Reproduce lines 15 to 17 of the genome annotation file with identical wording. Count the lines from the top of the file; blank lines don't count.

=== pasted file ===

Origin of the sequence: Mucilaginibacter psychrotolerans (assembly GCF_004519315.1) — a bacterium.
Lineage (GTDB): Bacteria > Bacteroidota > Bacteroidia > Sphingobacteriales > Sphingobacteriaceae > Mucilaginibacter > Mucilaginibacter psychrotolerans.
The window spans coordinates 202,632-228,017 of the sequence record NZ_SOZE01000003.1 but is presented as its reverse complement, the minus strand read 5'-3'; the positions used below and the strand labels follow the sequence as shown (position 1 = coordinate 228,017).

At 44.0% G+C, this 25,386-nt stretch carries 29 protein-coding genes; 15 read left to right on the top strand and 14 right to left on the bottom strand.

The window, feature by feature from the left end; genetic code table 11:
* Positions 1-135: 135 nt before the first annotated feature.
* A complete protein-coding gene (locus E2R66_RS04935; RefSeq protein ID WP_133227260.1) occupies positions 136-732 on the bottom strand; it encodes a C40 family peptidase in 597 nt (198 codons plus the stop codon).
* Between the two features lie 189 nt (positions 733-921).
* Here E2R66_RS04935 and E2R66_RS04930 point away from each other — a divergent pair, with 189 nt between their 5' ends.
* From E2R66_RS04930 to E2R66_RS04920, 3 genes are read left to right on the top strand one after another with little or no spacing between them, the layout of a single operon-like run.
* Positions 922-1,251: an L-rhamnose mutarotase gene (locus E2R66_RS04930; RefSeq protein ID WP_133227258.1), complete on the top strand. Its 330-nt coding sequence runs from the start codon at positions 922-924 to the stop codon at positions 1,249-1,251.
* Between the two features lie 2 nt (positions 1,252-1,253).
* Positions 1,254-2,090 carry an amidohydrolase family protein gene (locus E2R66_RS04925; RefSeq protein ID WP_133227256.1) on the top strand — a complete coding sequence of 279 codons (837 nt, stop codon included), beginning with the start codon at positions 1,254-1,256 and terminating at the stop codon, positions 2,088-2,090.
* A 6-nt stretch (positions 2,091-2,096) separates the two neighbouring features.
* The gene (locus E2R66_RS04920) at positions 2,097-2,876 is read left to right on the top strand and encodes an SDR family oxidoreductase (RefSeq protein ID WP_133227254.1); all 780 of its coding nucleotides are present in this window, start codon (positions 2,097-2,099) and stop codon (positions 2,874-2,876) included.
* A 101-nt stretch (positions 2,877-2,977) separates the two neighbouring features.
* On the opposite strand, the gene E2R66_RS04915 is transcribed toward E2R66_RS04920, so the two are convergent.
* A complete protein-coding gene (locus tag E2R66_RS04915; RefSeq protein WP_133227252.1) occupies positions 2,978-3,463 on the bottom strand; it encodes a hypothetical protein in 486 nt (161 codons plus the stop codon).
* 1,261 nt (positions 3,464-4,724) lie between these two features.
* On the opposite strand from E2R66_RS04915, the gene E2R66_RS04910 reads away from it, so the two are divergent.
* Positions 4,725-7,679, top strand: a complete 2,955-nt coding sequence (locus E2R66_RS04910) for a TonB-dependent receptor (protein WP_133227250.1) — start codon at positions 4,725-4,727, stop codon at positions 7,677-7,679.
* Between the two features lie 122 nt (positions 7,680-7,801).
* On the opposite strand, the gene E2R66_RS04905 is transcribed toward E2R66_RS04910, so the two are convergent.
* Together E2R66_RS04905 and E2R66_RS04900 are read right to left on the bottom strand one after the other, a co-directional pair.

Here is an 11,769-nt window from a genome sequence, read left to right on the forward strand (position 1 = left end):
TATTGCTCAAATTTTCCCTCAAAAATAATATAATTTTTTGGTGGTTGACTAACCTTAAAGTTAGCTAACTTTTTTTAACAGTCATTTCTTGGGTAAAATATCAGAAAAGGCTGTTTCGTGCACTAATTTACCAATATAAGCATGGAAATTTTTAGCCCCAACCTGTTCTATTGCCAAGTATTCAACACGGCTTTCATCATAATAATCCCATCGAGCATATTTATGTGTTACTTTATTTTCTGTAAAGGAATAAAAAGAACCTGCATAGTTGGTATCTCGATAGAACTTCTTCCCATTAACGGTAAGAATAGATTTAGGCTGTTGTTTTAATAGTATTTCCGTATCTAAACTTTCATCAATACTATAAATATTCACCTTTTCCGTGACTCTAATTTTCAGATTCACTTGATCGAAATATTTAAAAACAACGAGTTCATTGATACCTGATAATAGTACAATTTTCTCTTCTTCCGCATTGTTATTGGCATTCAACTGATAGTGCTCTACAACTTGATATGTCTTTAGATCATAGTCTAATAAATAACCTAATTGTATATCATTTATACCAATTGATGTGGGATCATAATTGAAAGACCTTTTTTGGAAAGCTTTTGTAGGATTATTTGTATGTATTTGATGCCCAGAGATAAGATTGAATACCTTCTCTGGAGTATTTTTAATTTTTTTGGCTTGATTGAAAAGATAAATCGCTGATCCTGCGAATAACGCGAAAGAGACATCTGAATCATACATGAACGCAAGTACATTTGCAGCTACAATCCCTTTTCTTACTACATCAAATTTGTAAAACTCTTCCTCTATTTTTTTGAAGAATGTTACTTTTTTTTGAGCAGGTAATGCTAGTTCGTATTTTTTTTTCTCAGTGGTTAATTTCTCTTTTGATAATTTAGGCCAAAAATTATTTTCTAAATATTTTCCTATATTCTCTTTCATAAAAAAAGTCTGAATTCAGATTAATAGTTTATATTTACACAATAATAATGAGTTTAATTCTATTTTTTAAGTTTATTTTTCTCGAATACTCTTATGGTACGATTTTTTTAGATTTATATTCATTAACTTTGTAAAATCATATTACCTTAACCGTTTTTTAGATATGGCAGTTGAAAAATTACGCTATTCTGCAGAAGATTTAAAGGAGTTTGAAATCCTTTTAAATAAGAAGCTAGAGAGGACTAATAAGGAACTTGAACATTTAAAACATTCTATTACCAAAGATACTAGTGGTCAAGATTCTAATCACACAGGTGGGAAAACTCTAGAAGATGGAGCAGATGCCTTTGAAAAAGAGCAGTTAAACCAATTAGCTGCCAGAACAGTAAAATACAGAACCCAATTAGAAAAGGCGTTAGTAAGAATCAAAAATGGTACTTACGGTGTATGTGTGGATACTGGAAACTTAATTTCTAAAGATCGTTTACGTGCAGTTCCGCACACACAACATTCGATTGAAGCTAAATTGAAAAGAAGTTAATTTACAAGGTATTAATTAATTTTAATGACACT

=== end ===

* The gene (locus E2R66_RS04920) at positions 2,097-2,876 is read left to right on the top strand and encodes an SDR family oxidoreductase (RefSeq protein ID WP_133227254.1); all 780 of its coding nucleotides are present in this window, start codon (positions 2,097-2,099) and stop codon (positions 2,874-2,876) included.
* A 101-nt stretch (positions 2,877-2,977) separates the two neighbouring features.
* On the opposite strand, the gene E2R66_RS04915 is transcribed toward E2R66_RS04920, so the two are convergent.